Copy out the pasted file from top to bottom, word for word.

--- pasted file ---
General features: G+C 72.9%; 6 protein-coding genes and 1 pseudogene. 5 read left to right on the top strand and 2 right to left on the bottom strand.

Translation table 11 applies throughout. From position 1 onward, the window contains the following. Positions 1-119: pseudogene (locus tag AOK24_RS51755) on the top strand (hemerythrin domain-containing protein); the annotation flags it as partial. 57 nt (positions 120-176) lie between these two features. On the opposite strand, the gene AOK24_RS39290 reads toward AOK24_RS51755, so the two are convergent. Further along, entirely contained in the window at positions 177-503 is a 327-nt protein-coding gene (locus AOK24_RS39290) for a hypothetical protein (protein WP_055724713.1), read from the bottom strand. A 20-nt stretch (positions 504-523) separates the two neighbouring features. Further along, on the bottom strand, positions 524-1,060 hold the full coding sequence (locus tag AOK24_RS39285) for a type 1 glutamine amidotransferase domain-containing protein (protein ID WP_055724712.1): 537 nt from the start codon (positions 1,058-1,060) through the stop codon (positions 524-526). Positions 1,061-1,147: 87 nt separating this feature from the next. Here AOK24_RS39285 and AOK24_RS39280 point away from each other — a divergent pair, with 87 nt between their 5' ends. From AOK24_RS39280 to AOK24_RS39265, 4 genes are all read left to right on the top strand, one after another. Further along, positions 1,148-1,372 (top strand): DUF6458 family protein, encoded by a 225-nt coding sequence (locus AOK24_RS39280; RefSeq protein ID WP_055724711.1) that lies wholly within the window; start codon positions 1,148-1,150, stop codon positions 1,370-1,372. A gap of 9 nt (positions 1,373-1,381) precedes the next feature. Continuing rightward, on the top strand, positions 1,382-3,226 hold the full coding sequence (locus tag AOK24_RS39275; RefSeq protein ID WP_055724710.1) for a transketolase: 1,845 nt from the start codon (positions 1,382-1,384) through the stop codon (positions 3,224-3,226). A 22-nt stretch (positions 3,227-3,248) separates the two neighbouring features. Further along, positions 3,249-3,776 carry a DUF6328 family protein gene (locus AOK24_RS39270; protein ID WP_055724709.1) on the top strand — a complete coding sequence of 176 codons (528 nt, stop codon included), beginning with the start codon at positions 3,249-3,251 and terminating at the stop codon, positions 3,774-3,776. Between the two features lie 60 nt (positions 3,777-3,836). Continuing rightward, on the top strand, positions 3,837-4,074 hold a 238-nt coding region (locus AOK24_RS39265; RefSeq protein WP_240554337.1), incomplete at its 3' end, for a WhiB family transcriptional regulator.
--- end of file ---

General features: G+C 72.9%; 6 protein-coding genes and 1 pseudogene. 5 read left to right on the top strand and 2 right to left on the bottom strand.

Translation table 11 applies throughout. From position 1 onward, the window contains the following. Positions 1-119: pseudogene (locus tag AOK24_RS51755) on the top strand (hemerythrin domain-containing protein); the annotation flags it as partial. 57 nt (positions 120-176) lie between these two features. On the opposite strand, the gene AOK24_RS39290 reads toward AOK24_RS51755, so the two are convergent. Further along, entirely contained in the window at positions 177-503 is a 327-nt protein-coding gene (locus AOK24_RS39290) for a hypothetical protein (protein WP_055724713.1), read from the bottom strand. A 20-nt stretch (positions 504-523) separates the two neighbouring features. Further along, on the bottom strand, positions 524-1,060 hold the full coding sequence (locus tag AOK24_RS39285) for a type 1 glutamine amidotransferase domain-containing protein (protein ID WP_055724712.1): 537 nt from the start codon (positions 1,058-1,060) through the stop codon (positions 524-526). Positions 1,061-1,147: 87 nt separating this feature from the next. Here AOK24_RS39285 and AOK24_RS39280 point away from each other — a divergent pair, with 87 nt between their 5' ends. From AOK24_RS39280 to AOK24_RS39265, 4 genes are all read left to right on the top strand, one after another. Further along, positions 1,148-1,372 (top strand): DUF6458 family protein, encoded by a 225-nt coding sequence (locus AOK24_RS39280; RefSeq protein ID WP_055724711.1) that lies wholly within the window; start codon positions 1,148-1,150, stop codon positions 1,370-1,372. A gap of 9 nt (positions 1,373-1,381) precedes the next feature. Continuing rightward, on the top strand, positions 1,382-3,226 hold the full coding sequence (locus tag AOK24_RS39275; RefSeq protein ID WP_055724710.1) for a transketolase: 1,845 nt from the start codon (positions 1,382-1,384) through the stop codon (positions 3,224-3,226). A 22-nt stretch (positions 3,227-3,248) separates the two neighbouring features. Further along, positions 3,249-3,776 carry a DUF6328 family protein gene (locus AOK24_RS39270; protein ID WP_055724709.1) on the top strand — a complete coding sequence of 176 codons (528 nt, stop codon included), beginning with the start codon at positions 3,249-3,251 and terminating at the stop codon, positions 3,774-3,776. Between the two features lie 60 nt (positions 3,777-3,836). Continuing rightward, on the top strand, positions 3,837-4,074 hold a 238-nt coding region (locus AOK24_RS39265; RefSeq protein WP_240554337.1), incomplete at its 3' end, for a WhiB family transcriptional regulator.